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Change in woolgrower profits from adopting staple strength-enhancing management strategies

Deborah Templeton, Garry Griffith, Roley Piggott, Chris O\'Donnell

Abstract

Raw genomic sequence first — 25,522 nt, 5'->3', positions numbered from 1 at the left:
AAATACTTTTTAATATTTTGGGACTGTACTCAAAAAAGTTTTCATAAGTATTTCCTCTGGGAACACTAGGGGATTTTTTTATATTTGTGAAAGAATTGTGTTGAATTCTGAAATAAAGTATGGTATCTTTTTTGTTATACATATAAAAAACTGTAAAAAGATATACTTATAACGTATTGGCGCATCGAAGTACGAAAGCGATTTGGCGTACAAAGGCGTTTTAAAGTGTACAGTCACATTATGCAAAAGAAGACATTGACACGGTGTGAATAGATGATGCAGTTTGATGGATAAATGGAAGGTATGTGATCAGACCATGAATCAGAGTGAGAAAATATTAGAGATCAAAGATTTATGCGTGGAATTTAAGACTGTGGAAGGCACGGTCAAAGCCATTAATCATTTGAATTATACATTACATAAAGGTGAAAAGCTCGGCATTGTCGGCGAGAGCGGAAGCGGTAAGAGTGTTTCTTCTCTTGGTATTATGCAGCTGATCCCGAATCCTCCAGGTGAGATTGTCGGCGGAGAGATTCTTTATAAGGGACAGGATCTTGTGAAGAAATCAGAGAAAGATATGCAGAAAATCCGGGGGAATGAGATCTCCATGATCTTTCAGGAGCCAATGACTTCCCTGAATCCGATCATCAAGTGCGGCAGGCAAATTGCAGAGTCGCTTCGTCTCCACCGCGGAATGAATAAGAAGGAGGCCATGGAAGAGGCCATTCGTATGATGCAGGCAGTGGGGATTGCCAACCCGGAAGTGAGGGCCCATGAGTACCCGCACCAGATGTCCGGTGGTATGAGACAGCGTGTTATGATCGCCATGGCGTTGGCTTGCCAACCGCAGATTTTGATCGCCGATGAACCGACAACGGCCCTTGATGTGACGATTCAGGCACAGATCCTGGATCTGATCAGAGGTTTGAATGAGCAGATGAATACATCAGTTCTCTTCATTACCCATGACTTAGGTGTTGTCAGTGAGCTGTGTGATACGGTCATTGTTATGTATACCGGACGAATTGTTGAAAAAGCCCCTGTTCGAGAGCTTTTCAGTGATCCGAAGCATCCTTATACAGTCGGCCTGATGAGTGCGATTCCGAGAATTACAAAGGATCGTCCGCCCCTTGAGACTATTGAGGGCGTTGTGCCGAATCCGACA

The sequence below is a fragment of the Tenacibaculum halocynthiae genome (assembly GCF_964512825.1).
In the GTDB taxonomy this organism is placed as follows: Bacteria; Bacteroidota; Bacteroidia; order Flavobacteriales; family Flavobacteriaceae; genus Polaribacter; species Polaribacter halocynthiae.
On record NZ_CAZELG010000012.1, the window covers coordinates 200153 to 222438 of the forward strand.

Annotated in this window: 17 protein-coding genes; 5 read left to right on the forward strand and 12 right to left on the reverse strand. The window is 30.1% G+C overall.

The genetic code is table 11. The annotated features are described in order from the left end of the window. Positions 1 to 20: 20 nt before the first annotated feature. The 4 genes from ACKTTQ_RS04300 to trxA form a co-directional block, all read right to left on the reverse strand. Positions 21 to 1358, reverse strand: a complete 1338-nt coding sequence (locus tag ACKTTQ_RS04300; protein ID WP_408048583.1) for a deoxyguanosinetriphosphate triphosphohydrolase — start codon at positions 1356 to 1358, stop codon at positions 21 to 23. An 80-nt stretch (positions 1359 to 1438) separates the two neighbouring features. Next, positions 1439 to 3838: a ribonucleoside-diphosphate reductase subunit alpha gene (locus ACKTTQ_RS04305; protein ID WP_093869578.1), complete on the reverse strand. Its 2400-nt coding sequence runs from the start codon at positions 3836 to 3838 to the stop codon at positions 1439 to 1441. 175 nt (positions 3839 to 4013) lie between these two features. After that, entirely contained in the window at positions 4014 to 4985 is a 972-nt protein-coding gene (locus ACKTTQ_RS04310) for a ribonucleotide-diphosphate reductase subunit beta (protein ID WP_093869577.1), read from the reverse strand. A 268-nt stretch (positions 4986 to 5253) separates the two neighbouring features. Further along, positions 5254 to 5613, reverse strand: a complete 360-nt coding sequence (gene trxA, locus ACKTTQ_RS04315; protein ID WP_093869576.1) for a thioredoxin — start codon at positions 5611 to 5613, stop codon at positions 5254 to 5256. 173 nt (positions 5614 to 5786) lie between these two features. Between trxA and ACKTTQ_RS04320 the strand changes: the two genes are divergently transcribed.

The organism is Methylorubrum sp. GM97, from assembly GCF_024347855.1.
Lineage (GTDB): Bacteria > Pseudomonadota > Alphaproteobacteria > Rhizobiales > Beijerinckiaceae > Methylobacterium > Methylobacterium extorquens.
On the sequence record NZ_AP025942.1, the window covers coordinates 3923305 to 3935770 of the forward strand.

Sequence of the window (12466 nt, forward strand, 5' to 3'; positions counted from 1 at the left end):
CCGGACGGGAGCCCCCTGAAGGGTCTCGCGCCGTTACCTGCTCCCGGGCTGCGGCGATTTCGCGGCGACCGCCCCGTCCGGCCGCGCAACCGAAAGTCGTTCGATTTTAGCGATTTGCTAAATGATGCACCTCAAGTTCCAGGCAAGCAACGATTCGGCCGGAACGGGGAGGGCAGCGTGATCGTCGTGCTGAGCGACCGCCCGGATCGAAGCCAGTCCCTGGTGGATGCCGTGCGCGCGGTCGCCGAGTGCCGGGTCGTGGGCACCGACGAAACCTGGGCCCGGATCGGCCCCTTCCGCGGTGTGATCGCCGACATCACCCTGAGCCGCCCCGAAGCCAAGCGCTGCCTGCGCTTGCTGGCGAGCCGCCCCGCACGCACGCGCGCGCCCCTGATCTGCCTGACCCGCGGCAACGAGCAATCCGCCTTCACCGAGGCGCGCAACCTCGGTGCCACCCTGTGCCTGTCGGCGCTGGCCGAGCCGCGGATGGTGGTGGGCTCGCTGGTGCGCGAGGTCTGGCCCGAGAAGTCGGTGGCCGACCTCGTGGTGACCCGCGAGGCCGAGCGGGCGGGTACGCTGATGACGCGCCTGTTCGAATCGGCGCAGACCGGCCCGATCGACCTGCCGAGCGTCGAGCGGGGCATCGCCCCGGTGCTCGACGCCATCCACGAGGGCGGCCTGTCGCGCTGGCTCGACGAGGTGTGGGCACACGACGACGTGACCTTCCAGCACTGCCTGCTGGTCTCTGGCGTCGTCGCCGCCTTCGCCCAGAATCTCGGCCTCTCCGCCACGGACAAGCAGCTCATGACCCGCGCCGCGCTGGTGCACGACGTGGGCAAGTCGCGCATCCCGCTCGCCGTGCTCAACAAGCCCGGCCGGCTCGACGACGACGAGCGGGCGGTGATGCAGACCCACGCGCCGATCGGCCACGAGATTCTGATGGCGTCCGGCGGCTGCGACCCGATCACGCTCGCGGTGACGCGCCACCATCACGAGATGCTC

Wool tenderness is a significant problem in Australia, especially in areas where sheep graze under highly seasonal conditions. In this study, a profit function model is specified, estimated and simulated to assess the economic impact of staple strength-enhancing research on the profits of Australian woolgrowers. The model is based on a number of fundamental characteristics of the Australian wool industry and the staple-strength enhancing technology being assessed. The model consists of a system of demand and supply equations that are specified in terms of effective, rather than actual, prices. The interrelationships between the inputs and outputs are allowed for in the model in a manner that is consistent with theoretical restrictions. The adoption of the new feed management strategy results in a 4.4% increase in the expected profits of Australian wool producers in the short-run, and a 2.2% increase in expected profits in the long-run.

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